Backers of Prop 103 have also responded to signs of an impending exodus with threats of more laws and (what else?) more litigation. State Sen. Alan Robbins (DLos Angeles) has introduced a bill that would hit any insurer that pulls out of a line covered by Prop 103, or fails to renew at least 90 percent of its policies, with punitive fines of up to 50 percent of its annual premium volume. Robbins proclaimed that the "people of this state have a right to insurance," though he did not explain at whose expense. The Nader-backed Voter Revolt group has also threatened to sue companies that decline to accept new customers for engaging in an illegal boycott, and the state attorney general has talked about bringing a new antitrust action.

A great deal, then, comes down to whether companies can be forced to stay in the state’s market until their money runs out, and whether California may fairly tap the money of policyholders and stockholders in other states to support its planned low rates. If the California Supreme Court does nothing to discourage the latter view in its forthcoming review of 103, one can expect other states to retaliate with their own beggarthyneighbor legislation aimed at achieving a net inflow or at least preventing an outflow of funds. Regulators in two other states have already announced that insurers may not charge local customers extra to make up for California losses.

Sooner or later the courts will have to rule on whether the Venus'sflytrap model of regulation now being tried in California (and earlier pioneered in Massachusetts) is truly consistent with the Constitution's guarantees of due process and unfettered interstate commerce. If so, the term "captive insurance companies" will acquire an ominous new meaning. At the same time the pending legal and constitutional challenge to 103 is raising a host of other issues. Conceivably, for example, the state's Supreme Court could decide to throw out the whole mess under a law barring ballot initiatives that deal with more than a single subject. In the meantime, as of this writing, the court has stayed the rollback provisions while allowing most of the others to go into effect.


Even if the "lock-in" and rollback provisions are struck down, the rest of the initiative if allowed to stand would have some dramatic implications for those who buy insurance in the Golden State. Whatever its eventual success in siphoning money from insurers to voters, for example, 103 is well calculated to siphon money from some California voters to others, especially from drivers in lowclaim rural and many suburban areas to those who live in the biggest cities. There is good evidence that the voters were aware of the crosssubsidy implied by an end to "territorial rating." The proposition was defeated in 50 of 58 counties, carrying only urban counties in the Los Angeles and San Francisco areas where premiums are highest. (Statewide, it passed by a slender margin of 51.2 to 48.8 percent.)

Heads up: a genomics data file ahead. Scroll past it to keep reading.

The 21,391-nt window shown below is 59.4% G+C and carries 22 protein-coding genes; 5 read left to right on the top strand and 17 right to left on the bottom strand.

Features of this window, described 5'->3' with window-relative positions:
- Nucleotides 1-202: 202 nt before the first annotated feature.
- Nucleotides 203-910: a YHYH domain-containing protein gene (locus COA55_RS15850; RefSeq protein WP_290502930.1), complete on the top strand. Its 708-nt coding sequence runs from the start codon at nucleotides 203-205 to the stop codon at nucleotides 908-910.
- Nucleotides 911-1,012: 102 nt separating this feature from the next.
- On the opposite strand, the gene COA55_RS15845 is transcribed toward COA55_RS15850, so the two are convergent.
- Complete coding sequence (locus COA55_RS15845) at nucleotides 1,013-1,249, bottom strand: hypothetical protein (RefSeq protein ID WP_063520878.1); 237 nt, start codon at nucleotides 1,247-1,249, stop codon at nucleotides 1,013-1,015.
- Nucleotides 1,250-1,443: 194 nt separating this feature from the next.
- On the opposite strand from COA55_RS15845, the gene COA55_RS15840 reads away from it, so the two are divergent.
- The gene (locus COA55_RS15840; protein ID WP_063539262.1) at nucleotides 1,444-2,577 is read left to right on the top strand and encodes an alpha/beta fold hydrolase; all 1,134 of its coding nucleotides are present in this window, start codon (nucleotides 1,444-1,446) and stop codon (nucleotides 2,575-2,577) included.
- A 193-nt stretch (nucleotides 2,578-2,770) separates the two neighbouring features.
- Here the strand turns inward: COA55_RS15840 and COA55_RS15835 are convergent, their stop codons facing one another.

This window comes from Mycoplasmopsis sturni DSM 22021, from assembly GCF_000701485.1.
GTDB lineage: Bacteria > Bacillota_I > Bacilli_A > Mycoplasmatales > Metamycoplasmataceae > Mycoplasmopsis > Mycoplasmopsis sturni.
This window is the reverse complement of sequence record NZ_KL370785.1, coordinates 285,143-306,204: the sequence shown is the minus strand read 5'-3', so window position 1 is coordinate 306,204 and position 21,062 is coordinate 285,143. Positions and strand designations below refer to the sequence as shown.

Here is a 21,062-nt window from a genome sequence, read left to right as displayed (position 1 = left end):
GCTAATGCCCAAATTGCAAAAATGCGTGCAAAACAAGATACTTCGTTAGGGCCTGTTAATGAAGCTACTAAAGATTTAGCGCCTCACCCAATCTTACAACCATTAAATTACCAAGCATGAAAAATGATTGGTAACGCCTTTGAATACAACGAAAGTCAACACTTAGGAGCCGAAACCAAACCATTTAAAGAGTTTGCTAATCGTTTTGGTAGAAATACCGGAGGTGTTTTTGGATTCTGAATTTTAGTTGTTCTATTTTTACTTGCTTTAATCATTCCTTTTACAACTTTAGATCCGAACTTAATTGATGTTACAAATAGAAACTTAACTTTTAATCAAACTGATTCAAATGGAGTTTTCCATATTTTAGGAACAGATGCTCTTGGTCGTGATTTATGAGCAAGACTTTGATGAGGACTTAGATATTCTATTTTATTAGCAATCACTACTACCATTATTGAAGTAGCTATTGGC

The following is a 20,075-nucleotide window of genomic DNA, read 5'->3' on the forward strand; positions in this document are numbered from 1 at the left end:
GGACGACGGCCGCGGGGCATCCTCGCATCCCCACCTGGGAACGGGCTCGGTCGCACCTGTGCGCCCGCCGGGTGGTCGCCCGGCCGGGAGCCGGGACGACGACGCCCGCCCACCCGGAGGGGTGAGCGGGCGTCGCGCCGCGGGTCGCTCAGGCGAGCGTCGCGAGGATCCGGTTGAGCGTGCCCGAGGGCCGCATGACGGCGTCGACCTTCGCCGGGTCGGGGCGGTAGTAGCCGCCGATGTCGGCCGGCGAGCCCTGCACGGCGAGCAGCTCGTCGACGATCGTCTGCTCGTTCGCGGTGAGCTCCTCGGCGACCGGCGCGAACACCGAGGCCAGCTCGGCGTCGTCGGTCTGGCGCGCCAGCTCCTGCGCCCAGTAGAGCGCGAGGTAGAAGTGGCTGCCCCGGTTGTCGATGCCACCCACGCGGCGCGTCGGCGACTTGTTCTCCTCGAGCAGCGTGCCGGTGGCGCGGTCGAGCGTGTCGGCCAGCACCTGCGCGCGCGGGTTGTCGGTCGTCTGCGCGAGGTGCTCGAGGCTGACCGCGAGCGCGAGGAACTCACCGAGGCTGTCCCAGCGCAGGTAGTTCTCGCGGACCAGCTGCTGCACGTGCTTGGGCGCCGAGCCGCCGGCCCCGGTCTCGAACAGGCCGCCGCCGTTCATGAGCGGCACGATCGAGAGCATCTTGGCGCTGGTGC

Experience in Massachusetts and New Jersey suggests that the suppression of territorial rating leads by direct steps to the government takeover of a large chunk of the auto insurance business. The process works as follows. A single blended rate, even if it is allowed to exceed the cost of serving the lowclaim areas, is bound to be unprofitable for much of the urban business. No company will voluntarily offer average urban drivers coverage at the permitted rate. The state must then order the coverage to be provided through assignedrisk pools or governmentsupervised reinsurance funds such as those that grew to cover 54 percent of drivers in Massachusetts and 43 percent in New Jersey (where incidentally the state fund has just been hit by political scandal). The only remaining step is for the government to begin writing the coverage directly, either for highcost drivers alone or, as in some Canadian provinces, for everyone by transforming the whole field into a government monopoly. We may therefore expect that even if all of Prop 103 is struck down but this one bit, a large share of auto insurance in California will within a few years be provided under some form of state sponsorship or compulsion.